The Mid-century mix
The Mid-century mix
Peter Wilds relaxes in his
new design studio on Powell Street in Gastown. Among his mid-century
offerings is a white Swan chair, a style originally designed by Arne
Jacobson in 1958.
Photograph by: Mark van Manen , Vancouver Sun
Whether it’s because of Mad Men or simply the natural cycle of changing tastes, midcentury modern design — architecture, furniture and accessories that date from 1935 to 1965 — is back in fashion.
For many years, Vancouver’s main source of mid-century furniture was Metropolitan Home, owned by Dana Coburn and Mary Watson since 1990. With increased demand has come increased supply, which Coburn, who began collecting in the 1980s, applauds: “We’ve got more competition now, so it makes it more healthy.”
Jennifer Brash, who opened Fullhouse Modern in 2006, sees two types of customer. “Both audiences are using it for statement pieces, but one is revisiting it and the other is discovering it,” she says.
Older customers in their mid to late 50s are adding to or upgrading their collection. “They’re rediscovering it and appreciating the hardwoods and the beautiful graining which you can’t really get from some of the furniture that’s made today,” she says. They might have modern furniture like a new sectional sofa and are looking for accent pieces to warm up the space: maybe a sideboard to use as media centre with a flatscreen TV above it. The other group, in their late 30s or early 40s, want to bring character to an ubermodern space with a piece that has some provenance and craftsmanship.
But what if you are starting with décor that’s more Downton Abbey — is there room for mid-century modern pieces?Designer Peter Wilds, who after six and a half years with The Cross has just opened his own design studio and show room in Gastown, says any room needs an element of something unexpected, like a modern piece of furniture in a traditional space. His studio at 51 Powell Street is a perfect example. The 700-square-foot interior with lofty ceilings, brick walls, wainscotting and library-motif wallpaper is arranged like a living and dining room with a mix of classic furniture — an enormous French armoire used as a room divider, a wing chair covered in black and white Designers Guild fabric, a linen-covered bench and white leather tufted sofa designed by Wilds, Victorian dining chairs painted white with black and white pinstripe denim upholstery — punctuated with midcentury pieces: an Arne Jacobsen Swan chair and a steel-wire Platner chair.
Chairs are a symbol of any period because of their form and fabric, and mid-century chairs are iconic, explains Jennifer Brash. When clients with traditional furniture — say, a British-style sofa and a wingback chair — want to shake it up and make the décor a little bit more contemporary, Wilds suggests adding a modern sculptural chair to the mix.
Matt Vanderwerff, who designs for Dekora as well as private clients, remarks, “I’m amazed how often I come across the Egg chair, where it’s used in a traditional setting as a one-off piece in a corner. It becomes a little more organic and playful an interior. What the mid-century pieces do to a classic environment is lighten it up a bit so it doesn’t make it so serious.” And the Egg chair, designed in 1958 by Arne Jacobsen, works well because its shape and proportions are similar to a traditional wing chair.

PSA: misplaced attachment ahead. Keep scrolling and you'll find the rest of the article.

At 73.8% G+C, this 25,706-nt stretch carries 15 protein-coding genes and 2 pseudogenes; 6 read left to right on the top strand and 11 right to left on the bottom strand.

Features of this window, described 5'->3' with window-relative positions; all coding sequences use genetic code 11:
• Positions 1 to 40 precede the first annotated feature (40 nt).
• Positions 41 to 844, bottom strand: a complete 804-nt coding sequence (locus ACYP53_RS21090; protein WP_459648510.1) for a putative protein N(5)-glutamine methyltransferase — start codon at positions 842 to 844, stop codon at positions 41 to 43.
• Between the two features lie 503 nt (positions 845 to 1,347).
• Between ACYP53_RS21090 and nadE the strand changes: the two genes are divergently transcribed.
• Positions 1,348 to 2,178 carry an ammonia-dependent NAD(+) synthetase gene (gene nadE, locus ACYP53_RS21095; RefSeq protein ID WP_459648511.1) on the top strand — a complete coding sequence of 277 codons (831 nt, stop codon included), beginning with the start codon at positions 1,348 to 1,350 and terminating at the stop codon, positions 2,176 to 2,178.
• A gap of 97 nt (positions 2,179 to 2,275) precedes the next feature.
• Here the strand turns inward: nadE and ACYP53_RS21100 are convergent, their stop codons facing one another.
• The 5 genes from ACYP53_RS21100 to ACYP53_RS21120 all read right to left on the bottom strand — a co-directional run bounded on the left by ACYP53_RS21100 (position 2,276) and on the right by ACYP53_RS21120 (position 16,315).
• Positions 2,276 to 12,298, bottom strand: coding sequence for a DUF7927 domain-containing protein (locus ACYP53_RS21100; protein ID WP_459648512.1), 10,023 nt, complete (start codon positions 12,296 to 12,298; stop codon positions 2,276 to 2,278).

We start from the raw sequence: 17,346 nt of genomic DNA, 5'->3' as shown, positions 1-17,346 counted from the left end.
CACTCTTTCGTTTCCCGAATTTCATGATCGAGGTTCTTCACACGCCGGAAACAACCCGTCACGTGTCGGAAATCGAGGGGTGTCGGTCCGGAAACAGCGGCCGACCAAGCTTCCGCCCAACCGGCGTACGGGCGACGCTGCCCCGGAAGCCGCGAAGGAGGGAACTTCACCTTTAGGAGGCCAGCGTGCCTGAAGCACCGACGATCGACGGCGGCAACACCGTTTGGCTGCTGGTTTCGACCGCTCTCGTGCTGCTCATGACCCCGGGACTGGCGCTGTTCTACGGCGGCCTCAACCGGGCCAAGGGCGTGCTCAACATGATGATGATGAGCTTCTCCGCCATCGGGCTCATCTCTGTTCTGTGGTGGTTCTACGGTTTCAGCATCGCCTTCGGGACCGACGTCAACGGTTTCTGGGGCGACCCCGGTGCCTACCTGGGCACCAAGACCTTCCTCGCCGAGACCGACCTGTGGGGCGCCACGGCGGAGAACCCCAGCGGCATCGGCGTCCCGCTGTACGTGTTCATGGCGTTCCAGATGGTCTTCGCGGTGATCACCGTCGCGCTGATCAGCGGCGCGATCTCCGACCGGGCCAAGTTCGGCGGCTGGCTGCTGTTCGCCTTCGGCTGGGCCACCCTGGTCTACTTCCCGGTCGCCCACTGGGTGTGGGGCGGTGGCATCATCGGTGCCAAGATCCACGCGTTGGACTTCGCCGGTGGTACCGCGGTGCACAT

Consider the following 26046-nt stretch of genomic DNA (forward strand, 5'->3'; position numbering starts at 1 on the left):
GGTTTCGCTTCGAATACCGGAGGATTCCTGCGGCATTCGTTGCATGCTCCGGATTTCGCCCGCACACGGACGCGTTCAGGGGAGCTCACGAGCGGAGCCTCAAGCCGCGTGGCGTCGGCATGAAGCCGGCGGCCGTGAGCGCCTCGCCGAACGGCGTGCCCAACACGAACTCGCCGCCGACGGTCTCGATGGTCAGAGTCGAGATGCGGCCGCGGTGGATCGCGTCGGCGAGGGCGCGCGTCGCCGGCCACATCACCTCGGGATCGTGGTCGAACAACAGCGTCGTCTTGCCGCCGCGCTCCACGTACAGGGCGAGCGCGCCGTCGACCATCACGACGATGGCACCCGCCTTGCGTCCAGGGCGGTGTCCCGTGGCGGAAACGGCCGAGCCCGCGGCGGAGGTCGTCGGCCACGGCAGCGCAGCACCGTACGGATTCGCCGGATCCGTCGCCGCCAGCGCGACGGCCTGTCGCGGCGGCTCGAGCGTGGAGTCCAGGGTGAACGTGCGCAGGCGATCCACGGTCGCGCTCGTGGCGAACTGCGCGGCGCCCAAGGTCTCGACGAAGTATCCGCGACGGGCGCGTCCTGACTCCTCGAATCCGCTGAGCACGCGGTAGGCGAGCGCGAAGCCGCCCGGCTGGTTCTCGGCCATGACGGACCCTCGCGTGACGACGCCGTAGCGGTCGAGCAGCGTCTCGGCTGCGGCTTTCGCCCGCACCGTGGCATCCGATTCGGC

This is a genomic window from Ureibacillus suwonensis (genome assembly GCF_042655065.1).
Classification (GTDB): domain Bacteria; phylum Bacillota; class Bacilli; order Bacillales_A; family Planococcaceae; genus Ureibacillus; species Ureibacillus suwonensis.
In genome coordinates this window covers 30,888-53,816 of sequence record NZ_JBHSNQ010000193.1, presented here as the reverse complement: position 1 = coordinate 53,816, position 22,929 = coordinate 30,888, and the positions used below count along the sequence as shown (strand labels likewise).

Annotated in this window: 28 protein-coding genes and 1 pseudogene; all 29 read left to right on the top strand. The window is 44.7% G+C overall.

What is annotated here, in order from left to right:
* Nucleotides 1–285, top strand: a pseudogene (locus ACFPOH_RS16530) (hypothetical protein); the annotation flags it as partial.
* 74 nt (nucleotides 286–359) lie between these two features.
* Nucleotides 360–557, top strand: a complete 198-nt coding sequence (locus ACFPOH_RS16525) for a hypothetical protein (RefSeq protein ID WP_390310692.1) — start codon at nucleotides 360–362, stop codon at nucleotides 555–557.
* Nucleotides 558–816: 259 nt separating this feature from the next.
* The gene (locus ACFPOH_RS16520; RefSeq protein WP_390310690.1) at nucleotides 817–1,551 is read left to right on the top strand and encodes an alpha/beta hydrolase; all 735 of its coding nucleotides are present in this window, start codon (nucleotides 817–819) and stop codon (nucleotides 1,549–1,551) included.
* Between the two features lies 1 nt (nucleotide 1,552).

Both Vanderwerff and Wilds recommend the Saarinen tulip table as another mid-century piece that fits a traditional interior. “It’s one of those sculptural pieces that mixes in and blends in stunningly with almost anything,” says Wilds. It can be round or oval and comes in various sizes and materials, though marble is his go-to choice.“Doing the mix of things is probably one of the more challenging approaches to interior decorating,” says Wilds. “If the scale is off, if the chair is, say, too small in relation to the other pieces that are in the room, whether the other pieces are traditional or historical, then it ends up standing out like a sore thumb.”
One way to tie eclectic styles together is with colour. The safest route is to go with a neutral palette, says Vanderwerff, using whites and light colours along with linen fabrics. “It’s very much that Gustavian look, that Swedish traditional kind of limed-oak look, that’s being paired up with a lot of midcentury modern.”
The materials are part of what keeps the idea of midcentury modern alive, says Wilds. “I think now there’s a real swing back to using warm materials and mixing different wood tones together, again putting unexpected elements together.”Dana Coburn says, “You could have an old maple table and team it up with some modernist teak chairs. It’s all about the colour and the form and is it the same sort of curves. We’ve seen people with a French provincial table mixed up with vintage fibreglass Eames chairs. It’s having that fun with that blend.”
“Clients want interesting, neat pieces that have a story,” says Peter Wilds. “That’s why places like Met Home are so essential to me, because they’re bringing in pieces that have a history to them and are the real deal.”